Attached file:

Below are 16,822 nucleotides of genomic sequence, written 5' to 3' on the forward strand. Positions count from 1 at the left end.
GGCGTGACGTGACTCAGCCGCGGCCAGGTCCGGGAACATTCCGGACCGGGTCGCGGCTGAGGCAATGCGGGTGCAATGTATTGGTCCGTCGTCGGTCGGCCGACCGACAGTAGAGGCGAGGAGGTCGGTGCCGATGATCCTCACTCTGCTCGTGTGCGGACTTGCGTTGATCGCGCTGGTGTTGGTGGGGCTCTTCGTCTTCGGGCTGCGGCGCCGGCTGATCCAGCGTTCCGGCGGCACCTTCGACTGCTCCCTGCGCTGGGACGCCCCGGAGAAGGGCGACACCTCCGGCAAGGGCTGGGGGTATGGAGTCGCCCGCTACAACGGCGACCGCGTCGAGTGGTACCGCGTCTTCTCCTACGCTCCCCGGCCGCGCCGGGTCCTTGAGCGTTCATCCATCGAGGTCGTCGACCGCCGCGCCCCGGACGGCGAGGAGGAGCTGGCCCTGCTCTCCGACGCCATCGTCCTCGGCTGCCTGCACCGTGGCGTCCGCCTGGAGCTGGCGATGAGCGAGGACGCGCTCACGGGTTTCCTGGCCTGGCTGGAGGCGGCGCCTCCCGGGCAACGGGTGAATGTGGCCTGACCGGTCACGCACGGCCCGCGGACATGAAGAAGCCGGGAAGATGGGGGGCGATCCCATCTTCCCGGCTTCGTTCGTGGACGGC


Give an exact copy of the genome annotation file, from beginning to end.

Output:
Below are 16,822 nucleotides of genomic sequence, written 5' to 3' on the forward strand. Positions count from 1 at the left end.
GGCGTGACGTGACTCAGCCGCGGCCAGGTCCGGGAACATTCCGGACCGGGTCGCGGCTGAGGCAATGCGGGTGCAATGTATTGGTCCGTCGTCGGTCGGCCGACCGACAGTAGAGGCGAGGAGGTCGGTGCCGATGATCCTCACTCTGCTCGTGTGCGGACTTGCGTTGATCGCGCTGGTGTTGGTGGGGCTCTTCGTCTTCGGGCTGCGGCGCCGGCTGATCCAGCGTTCCGGCGGCACCTTCGACTGCTCCCTGCGCTGGGACGCCCCGGAGAAGGGCGACACCTCCGGCAAGGGCTGGGGGTATGGAGTCGCCCGCTACAACGGCGACCGCGTCGAGTGGTACCGCGTCTTCTCCTACGCTCCCCGGCCGCGCCGGGTCCTTGAGCGTTCATCCATCGAGGTCGTCGACCGCCGCGCCCCGGACGGCGAGGAGGAGCTGGCCCTGCTCTCCGACGCCATCGTCCTCGGCTGCCTGCACCGTGGCGTCCGCCTGGAGCTGGCGATGAGCGAGGACGCGCTCACGGGTTTCCTGGCCTGGCTGGAGGCGGCGCCTCCCGGGCAACGGGTGAATGTGGCCTGACCGGTCACGCACGGCCCGCGGACATGAAGAAGCCGGGAAGATGGGGGGCGATCCCATCTTCCCGGCTTCGTTCGTGGACGGC